Tuesday, June 2, 2015

1963 HoF busts were squirt-gun spin-off

This large ad in the April 18, 1964, was the original offering
of a series of 6" plastic Hall of Fame player busts
that remain popularly collected today.
When reading the microfilm of back issues of The Sporting News I am always delighted to find content relative to actual contemporary sports cards and collectibles.

Such was the case in the April 18, 1964, issue that had an article, complete with photo, about the plastic Sports Hall of Fame busts. Not surprisingly, a few pages deeper in the issue there was a 1/3-page or thereabouts ad offering the statues by mail order.

Reading the article and ad added only a few tidbits to what was already known about the 6" white plastic statuettes, and included in the set's listing in the Standard Catalog of Baseball Cards.

While we knew that the issuer of the ballplayer busts was Sports Hall of Fame, Inc., of New York, the article revealed that the man behind the statues was Harry Lodmer, known in the toy business at that time as "Mr. Water Gun." 

In the article Lodmer was quoted, "I was the first to create the automatic water gun and for 15 years I would sell more than 20 million of them a year."

There was only a hint as to why there appears to be two tiers of scarcity for the busts. Lodmer told TSN that one of his biggest challenges in marketing the statues would be the disparity in demand for top-tier stars such as Ruth, Gehrig and DiMaggio, and lesser lights among the Hall of Famers such as Paul Waner, Cochrane and George Sisler. He indicated he'd have to figure out to meet demand for the biggest stars while not overproducing some others.

The SCBC says that the first 12 statues on the checklist, as enumerated on the illustrated box back, are scarcer than the final eight pieces. After doing a little recent research on eBay, I'm now inclined to believe that the split between the two tiers was actually 10-10.

On a random day on eBay there were more than 200 listings for individual HoF busts between the active and completed auctions/fixed price offerings. After de-duplicating the listings I found a distinct difference in the numbers offered per player.

Here's the breakdown, arranged by the pictures on the box:

Babe Ruth           20
Ty Cobb              14
Joe DiMaggio      12
Rogers Hornsby   19
Lou Gehrig           12
Pie Traynor           11
Honus Wagner     10
Bill Dickey           23
Walter Johnson     11
Christy Mathewson 8
Jimmie Foxx            1
Tris Speaker            0
Joe Cronin               1
Paul Waner              2
Bob Feller                6
Hank Greenberg      0
Jackie Robinson      2
George Sisler          0
John McGraw         0
Mickey Cochrane   1

In the TSN article, Lodmer said that becoming a licensee of the Hall of Fame was a time-consuming process, with both the Hall, and for reasons not specified, the office of the Commissioner of Baseball insisting on direct oversight of the statues' creation and marketing.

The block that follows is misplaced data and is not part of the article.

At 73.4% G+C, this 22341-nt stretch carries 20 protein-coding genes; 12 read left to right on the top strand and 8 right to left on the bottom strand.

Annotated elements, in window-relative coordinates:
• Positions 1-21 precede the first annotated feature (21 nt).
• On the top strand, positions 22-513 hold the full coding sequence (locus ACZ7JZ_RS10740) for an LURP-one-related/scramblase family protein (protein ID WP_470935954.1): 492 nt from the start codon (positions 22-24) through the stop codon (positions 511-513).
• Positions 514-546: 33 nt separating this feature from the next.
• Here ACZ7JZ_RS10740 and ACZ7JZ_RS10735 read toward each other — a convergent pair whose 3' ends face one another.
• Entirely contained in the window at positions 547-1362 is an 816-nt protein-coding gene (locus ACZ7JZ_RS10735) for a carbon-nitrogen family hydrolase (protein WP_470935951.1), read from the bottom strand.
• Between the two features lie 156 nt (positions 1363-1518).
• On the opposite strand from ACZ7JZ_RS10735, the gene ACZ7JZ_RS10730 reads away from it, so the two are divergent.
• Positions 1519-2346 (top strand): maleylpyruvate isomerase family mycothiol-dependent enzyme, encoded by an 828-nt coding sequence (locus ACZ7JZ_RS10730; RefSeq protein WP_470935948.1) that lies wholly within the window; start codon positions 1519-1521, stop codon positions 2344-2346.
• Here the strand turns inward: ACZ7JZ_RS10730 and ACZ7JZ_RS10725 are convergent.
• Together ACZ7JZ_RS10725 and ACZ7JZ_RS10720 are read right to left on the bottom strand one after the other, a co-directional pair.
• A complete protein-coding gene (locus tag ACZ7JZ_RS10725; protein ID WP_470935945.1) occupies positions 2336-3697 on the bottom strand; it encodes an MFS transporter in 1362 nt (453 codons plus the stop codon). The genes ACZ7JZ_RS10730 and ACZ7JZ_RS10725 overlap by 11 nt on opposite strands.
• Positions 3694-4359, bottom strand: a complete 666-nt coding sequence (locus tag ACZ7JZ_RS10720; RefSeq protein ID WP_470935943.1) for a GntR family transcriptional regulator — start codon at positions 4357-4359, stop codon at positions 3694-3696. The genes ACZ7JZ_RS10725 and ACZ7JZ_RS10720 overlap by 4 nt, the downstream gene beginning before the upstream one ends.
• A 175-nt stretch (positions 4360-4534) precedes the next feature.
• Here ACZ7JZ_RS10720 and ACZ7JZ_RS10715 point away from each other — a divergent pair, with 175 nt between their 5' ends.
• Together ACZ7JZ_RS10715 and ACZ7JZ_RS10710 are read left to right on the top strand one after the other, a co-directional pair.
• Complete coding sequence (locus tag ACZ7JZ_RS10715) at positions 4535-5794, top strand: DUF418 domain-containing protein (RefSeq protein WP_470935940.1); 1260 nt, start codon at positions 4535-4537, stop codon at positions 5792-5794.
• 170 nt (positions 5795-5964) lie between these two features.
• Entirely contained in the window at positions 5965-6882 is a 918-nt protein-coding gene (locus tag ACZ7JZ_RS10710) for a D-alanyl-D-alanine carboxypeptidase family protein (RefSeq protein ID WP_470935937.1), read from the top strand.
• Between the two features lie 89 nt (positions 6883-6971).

As a example, Lodmer said it was insisted that the plaques that appear on the statue's pedestals be an exact reproduction of those that hang on the Hall's walls. He said he did get permission for one variance. The original Hall of Fame plaque for Tris Speaker had an archaic position designation as "centrefielder". Lodmer got permission to use the modernized "center fielder" on his bust.

Lodmer revealed that the only player who had a problem with his bust's specifications was Bob Feller, who felt the nose as originally presented was too broad. It was corrected in pre-production and subsequently approved.

Confessing that Joe Cronin would probably not approve of it being made public, Lodmer said that Cronin had directed that all his royalties from statue sales should go to the Cardinal Cushing Centers, a Massachusetts charity.

While the busts' packaging indicated "Many More" statues would be forthcoming, and Lodmer said as much in TSN, no more than the original 20 pieces were ever produced. From that it must be assumed that sales were not spectacular.

In the same vein, while doing my research on eBay it became apparent that "book" values in the Standard Catalog are vastly overstated. 

The catalog lists NM busts at between $75-100 for "common" players and $160-260 for "high numbers" with Foxx at $335 and Greenberg at $350. The catalog says to add $25 for a box and $50 or more as a premium for an unopened box with cellophane.

While there were no reported sales for Foxx and Greenberg in the period in which I looked, all other sales would indicate the values given in the catalog are about 2X too high.

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